Yes, You Should Be Cleaning Your Belly Button

It’s not every day that I have the opportunity to write about belly buttons. Well, actually, this is the first time, to be honest, as I felt compelled to jot down a few words about the humble belly button after discovering this article about cleaning said belly button.

This isn’t a practice I have ever spoken to anyone about but is a personal hygiene exercise I engage in and thought was the norm. But after a quick Google search, it seems like it might not be the done thing considering the number of how-to articles that exist.

So, if you need to hear this (because you’ve never been told before or frankly have never thought about it), you do need to clean your belly button. Often.

In case you’re not quite convinced, here’s a little bit of science for you. A study published in 2012 analysed bacteria and single-celled microorganisms (called archaea) from the belly buttons of humans from two different populations sampled within a nation-wide citizen science project.

Researchers found on average there were 67 different types of bacteria living within each of the belly buttons of the participants.

It makes sense, considering the nooks and crannies of belly buttons provide the perfect place for dirt and bacteria to hang out, so as recommended by Healthline, you should aim to clean your belly button roughly once a week to clear out bacteria.

“The belly button area is dark and moist and therefore becomes a breeding area for bacteria and yeast,” Dr Lucy Glancey told Glamour UK. “Left untouched, the build-up of dirt, dead skin, bacteria, sweat, soap, shower gel and lotions and potions can lead to crustiness, scabs, unsavoury smells and possible infection.”

While showering does help to clear some of this debris out of your belly button, especially if you have an outie, those with an innie need to take particular care when it comes to a cleaning schedule.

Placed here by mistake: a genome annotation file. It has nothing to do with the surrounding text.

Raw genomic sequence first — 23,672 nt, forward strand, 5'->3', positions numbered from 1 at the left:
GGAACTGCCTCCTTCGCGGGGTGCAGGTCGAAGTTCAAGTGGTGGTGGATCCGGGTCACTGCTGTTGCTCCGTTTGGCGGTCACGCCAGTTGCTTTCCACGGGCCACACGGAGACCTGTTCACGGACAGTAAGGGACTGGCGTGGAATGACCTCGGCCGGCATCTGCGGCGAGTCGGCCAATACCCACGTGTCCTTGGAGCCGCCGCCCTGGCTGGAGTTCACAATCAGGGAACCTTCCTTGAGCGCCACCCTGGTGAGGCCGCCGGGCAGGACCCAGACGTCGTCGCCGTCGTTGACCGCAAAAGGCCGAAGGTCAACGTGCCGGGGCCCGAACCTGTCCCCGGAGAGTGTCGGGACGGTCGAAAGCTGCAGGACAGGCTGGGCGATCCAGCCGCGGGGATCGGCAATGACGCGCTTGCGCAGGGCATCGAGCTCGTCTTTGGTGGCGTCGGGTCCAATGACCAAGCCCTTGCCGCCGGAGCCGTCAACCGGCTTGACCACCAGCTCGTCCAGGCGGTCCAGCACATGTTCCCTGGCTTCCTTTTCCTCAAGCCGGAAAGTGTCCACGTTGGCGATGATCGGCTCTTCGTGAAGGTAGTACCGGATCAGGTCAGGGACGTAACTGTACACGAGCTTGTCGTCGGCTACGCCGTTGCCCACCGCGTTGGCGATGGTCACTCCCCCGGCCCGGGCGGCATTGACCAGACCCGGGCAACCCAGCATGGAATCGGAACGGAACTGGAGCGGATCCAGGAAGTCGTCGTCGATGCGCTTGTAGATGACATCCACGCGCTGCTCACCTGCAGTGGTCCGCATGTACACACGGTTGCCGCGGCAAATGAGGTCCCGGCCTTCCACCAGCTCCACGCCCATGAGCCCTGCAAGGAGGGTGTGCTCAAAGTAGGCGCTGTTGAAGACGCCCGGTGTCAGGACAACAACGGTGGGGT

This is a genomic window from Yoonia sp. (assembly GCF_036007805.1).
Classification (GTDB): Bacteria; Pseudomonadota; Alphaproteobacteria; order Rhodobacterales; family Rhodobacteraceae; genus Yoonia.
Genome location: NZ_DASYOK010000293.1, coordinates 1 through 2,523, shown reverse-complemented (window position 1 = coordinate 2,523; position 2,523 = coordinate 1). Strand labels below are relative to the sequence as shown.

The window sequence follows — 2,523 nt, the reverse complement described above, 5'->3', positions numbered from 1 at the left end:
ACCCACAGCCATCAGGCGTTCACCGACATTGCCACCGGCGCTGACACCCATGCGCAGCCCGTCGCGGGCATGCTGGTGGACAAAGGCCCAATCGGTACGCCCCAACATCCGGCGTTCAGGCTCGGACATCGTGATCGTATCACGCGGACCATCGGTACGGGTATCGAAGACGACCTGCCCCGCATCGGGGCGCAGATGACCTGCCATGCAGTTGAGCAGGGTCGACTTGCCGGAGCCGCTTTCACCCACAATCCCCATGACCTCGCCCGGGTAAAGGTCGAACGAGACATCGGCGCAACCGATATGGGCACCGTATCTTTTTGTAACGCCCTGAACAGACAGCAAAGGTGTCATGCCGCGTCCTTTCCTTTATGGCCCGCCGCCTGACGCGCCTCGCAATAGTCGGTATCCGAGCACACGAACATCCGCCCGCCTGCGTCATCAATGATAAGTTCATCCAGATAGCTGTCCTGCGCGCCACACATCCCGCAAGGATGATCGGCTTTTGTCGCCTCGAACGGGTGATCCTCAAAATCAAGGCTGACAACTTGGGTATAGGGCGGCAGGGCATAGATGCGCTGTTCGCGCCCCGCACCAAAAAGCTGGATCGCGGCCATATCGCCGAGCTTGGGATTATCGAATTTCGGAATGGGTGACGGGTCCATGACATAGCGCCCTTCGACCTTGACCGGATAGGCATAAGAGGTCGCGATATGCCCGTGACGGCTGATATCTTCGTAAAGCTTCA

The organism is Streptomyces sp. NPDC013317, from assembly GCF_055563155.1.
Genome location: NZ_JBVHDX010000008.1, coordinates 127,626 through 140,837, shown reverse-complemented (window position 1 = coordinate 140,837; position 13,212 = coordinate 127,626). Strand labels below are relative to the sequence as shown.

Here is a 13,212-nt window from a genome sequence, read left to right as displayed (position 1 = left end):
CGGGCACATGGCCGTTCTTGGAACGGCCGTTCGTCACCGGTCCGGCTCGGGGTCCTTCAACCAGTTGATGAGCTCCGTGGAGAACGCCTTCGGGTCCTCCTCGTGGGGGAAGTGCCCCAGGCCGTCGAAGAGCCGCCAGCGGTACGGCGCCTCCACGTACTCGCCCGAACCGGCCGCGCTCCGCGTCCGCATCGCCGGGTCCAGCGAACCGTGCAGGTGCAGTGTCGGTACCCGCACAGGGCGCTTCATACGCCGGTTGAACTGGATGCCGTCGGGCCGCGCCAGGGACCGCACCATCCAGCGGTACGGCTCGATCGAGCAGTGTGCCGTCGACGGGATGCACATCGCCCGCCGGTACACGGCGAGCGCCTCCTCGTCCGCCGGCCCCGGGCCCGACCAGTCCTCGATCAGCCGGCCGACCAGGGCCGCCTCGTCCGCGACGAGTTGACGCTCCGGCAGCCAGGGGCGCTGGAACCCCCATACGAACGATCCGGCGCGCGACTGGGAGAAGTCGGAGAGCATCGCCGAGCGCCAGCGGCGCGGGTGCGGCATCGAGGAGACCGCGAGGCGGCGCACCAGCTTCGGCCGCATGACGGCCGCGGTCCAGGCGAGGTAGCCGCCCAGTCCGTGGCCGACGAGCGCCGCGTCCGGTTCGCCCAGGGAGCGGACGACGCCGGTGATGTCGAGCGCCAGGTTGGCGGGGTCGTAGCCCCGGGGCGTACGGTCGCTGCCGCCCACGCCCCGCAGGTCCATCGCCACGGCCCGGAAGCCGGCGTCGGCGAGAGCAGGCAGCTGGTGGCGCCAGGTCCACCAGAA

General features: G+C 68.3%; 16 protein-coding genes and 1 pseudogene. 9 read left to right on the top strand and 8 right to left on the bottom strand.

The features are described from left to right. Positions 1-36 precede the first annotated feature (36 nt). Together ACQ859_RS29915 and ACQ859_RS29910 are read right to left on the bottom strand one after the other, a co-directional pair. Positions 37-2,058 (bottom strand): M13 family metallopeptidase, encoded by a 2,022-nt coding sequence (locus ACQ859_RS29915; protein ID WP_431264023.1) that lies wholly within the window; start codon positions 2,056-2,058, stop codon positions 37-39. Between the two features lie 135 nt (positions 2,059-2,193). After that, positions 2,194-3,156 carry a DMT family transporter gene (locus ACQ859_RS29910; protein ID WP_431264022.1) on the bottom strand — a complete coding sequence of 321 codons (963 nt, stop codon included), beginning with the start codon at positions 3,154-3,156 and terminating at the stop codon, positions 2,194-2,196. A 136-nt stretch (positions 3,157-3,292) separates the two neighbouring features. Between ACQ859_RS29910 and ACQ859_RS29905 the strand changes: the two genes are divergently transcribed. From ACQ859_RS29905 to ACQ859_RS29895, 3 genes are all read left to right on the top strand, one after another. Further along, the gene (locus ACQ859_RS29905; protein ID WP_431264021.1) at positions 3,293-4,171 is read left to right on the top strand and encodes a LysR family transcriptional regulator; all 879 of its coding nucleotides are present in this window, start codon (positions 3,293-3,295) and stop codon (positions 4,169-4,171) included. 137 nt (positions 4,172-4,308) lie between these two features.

For innie belly buttons, Healthline suggests using a cotton bud dipped in rubbing alcohol to clean inside before having a shower. If the cotton bud comes out dirty, throw it away and start again with a new one. Then, take a shower and follow it up by drying your belly button with another clean, dry cotton bud.

Don’t put lotion or cream in your innie belly button as the moisture from the product could promote bacterial growth due to the environment. Yikes.

Those with outie belly buttons have a way easier time with cleaning. All you literally have to do is wash it with your soap or body wash and after your shower, massage cream into the area and you’re done.

If you aren’t cleaning your belly button thoroughly, it can lead to yeast infections and very unpleasant smells due to the accumulation of dirt, sweat and dead skin cells. According to Healthline, omphalolith (also known as a navel stone) can also occur when dead skin cells and sebum form together in the belly button to create a material similar to a blackhead.

Now that you’re well and truly grossed out, consider this your reminder to clean your belly button. And, if you’re experiencing any issues in the way of smell etc., please speak to your doctor about it.

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